Characteristics of the Goddess Íra

Íra is the Queen of the heavens, the sky, while being the emanation of the second kozmogonic substance, Earth. 

Íra, immaculate and incorruptible, protects the institution of honorable marriage and the fidelity by which it should be accompanied. 

Similar to Ártæmis and other Goddesses, Íra watches over childbirth. 

The animals which are sacred to Íra include the royal lion, the cuckoo (the messenger of spring when she had married Zefs), and the peacock. Offerings of cakes in the shape of these animals would be very appropriate. Of fruit, the pomegranate is sacred to her, for it represents fruitfulness and the happiness and love of marriage, thus a lovely offering for the Goddess. The Orphic hymn to Íra suggest an offering of aromatics.


The Position of Íra and Zefs

Íra is the personalized, primordial evolution of Yi (Ge = Earth; Gr. Γῆ); Zefs is the personalized, primordial evolution of Ýdohr (Hydor = Water; Gr.Ὕδωρ). Earth and Water are the two primordial kosmogonic substances (See Mystic Materialism), consequently, the mythology depicts Íra and Zefs as brother and sister. The creative force of the Kózmos (Cosmos; Gr. Κόσμος) occurs because of the interaction of Earth and Water, hence Íra and Zefs are said to be married. Because of all these things, their position is supreme and all ritual concludes with homage to them.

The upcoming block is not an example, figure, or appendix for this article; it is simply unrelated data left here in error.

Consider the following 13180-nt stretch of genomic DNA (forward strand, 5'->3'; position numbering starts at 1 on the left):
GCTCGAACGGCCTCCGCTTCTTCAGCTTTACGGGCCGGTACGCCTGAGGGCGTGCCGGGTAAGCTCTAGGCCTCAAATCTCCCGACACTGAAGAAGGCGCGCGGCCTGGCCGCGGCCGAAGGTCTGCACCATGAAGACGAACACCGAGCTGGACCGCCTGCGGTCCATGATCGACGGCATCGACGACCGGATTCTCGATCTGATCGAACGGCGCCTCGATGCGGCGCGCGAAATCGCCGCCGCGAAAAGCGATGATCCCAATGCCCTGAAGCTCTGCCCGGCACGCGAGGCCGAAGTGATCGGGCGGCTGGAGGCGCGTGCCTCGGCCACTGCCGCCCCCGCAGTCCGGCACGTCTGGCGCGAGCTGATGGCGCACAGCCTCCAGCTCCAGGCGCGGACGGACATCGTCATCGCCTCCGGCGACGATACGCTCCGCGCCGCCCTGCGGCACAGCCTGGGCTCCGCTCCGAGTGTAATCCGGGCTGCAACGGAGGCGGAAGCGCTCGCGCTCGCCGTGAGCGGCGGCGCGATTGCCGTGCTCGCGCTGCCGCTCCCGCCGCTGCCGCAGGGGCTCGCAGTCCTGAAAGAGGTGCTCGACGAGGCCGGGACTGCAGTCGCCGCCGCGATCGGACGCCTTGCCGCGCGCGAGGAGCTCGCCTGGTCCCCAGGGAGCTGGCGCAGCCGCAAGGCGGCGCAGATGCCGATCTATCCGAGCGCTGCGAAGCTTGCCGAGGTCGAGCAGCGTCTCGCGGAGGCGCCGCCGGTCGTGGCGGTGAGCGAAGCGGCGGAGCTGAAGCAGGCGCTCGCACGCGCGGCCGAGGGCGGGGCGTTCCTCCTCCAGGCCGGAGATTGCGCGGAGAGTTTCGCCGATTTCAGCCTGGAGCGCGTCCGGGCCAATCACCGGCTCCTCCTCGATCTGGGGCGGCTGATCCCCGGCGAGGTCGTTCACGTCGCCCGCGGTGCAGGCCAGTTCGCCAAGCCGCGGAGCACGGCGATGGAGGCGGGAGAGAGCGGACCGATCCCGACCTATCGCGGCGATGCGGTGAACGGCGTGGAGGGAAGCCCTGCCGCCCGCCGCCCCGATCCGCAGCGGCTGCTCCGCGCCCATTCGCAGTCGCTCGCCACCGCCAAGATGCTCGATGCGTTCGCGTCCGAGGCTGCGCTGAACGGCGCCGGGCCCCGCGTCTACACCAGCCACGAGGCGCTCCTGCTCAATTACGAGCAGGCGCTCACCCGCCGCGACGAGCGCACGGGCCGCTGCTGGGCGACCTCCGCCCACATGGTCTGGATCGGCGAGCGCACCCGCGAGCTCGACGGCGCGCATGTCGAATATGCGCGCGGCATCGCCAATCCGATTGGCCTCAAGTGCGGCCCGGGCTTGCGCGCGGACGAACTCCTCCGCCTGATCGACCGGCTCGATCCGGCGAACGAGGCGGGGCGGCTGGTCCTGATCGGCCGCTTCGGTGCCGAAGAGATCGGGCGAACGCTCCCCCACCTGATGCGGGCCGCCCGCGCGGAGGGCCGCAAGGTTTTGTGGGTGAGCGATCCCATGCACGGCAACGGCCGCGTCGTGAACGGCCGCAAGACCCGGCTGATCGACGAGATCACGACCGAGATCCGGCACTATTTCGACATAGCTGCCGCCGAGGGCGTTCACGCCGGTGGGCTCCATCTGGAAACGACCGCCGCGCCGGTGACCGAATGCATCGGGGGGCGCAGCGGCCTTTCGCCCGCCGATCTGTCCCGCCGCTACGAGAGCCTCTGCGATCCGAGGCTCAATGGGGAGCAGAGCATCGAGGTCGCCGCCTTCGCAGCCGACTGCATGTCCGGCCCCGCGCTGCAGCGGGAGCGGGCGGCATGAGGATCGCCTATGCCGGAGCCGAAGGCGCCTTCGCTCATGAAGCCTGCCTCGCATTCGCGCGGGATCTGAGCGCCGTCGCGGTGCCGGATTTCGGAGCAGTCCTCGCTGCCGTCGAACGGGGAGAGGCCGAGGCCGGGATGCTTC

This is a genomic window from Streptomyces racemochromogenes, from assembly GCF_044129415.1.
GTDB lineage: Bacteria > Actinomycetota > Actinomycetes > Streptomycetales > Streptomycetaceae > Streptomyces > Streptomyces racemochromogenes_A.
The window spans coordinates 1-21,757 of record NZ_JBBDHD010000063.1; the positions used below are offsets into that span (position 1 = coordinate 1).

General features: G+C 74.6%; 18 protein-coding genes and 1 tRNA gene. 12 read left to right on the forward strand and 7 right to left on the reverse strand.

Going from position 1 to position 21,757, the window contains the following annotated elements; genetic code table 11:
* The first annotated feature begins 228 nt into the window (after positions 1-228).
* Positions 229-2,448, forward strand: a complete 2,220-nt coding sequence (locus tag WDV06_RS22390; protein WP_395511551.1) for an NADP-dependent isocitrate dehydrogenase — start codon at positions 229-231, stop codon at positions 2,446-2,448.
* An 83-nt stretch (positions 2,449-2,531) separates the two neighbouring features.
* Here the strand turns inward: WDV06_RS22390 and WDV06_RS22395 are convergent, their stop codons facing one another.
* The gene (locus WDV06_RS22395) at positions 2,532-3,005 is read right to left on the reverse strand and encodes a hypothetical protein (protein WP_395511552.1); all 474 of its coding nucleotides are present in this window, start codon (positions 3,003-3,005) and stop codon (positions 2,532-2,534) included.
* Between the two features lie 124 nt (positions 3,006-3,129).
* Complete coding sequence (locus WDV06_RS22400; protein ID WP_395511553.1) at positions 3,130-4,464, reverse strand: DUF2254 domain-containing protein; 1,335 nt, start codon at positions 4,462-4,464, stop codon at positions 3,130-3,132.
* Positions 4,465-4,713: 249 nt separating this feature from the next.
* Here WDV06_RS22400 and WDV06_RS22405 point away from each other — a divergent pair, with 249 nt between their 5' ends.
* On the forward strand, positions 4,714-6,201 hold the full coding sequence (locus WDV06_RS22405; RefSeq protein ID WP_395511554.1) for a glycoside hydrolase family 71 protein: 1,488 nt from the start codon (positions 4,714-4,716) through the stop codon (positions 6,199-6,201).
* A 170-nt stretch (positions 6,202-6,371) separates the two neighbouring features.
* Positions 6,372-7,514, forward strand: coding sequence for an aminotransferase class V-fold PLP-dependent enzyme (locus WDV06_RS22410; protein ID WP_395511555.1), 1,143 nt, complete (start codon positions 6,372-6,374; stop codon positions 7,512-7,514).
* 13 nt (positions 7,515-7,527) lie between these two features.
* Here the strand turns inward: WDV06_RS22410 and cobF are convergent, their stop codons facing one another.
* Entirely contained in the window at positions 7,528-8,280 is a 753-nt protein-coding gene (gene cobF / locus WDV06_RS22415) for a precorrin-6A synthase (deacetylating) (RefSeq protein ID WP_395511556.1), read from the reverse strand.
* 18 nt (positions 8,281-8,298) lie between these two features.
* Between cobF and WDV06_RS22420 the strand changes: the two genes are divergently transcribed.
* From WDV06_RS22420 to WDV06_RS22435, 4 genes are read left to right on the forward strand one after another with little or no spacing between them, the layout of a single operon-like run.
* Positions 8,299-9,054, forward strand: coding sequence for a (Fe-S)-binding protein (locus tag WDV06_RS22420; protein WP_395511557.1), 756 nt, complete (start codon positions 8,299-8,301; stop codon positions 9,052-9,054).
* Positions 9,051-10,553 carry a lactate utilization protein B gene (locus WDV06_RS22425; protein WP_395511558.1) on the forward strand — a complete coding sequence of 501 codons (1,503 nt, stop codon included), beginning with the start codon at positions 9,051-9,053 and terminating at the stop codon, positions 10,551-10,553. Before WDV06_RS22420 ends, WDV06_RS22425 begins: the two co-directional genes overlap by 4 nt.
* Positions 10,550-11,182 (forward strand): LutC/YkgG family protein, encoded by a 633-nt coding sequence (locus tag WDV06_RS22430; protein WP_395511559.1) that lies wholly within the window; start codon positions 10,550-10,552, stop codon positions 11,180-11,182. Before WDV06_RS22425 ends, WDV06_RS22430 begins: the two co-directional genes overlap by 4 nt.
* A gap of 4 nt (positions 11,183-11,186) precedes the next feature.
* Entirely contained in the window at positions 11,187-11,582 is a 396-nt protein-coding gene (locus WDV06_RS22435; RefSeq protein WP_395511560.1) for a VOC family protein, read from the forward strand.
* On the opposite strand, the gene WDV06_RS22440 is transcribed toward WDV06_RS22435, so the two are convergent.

"Earth (Ge), Mother (Meter), Rhea and Hera is the same (or: are one and the same). She/it was called Earth (Ge) by convention; Mother, because all things are born form her (or: from this one). Ge and Gaia according to each one's dialect. And (she/it) was called Demeter as the Mother Earth (Ge Meter), one name from the two; for it was the same." Derveni Papyrus [1]

Próklos (Proclus; Gr. Πρόκλος) explains marriage between Gods thus:

"That Ocean (ed. Okæanos; Gr. Ὠκεανός) is said to have married Tethys (ed. Tithys; Gr. Τηθύς), and Jupiter (ed. Zefs) [ed. married] Juno (ed. Íra), and the like, as establishing a communion with her, conformably to the generation of subordinate natures. For an according co-arrangement of the Gods, and a connascent (ed. i.e. born together) co-operation in their productions, is called by theologists marriage." [2]


Íra and Zefs and the Thæogamía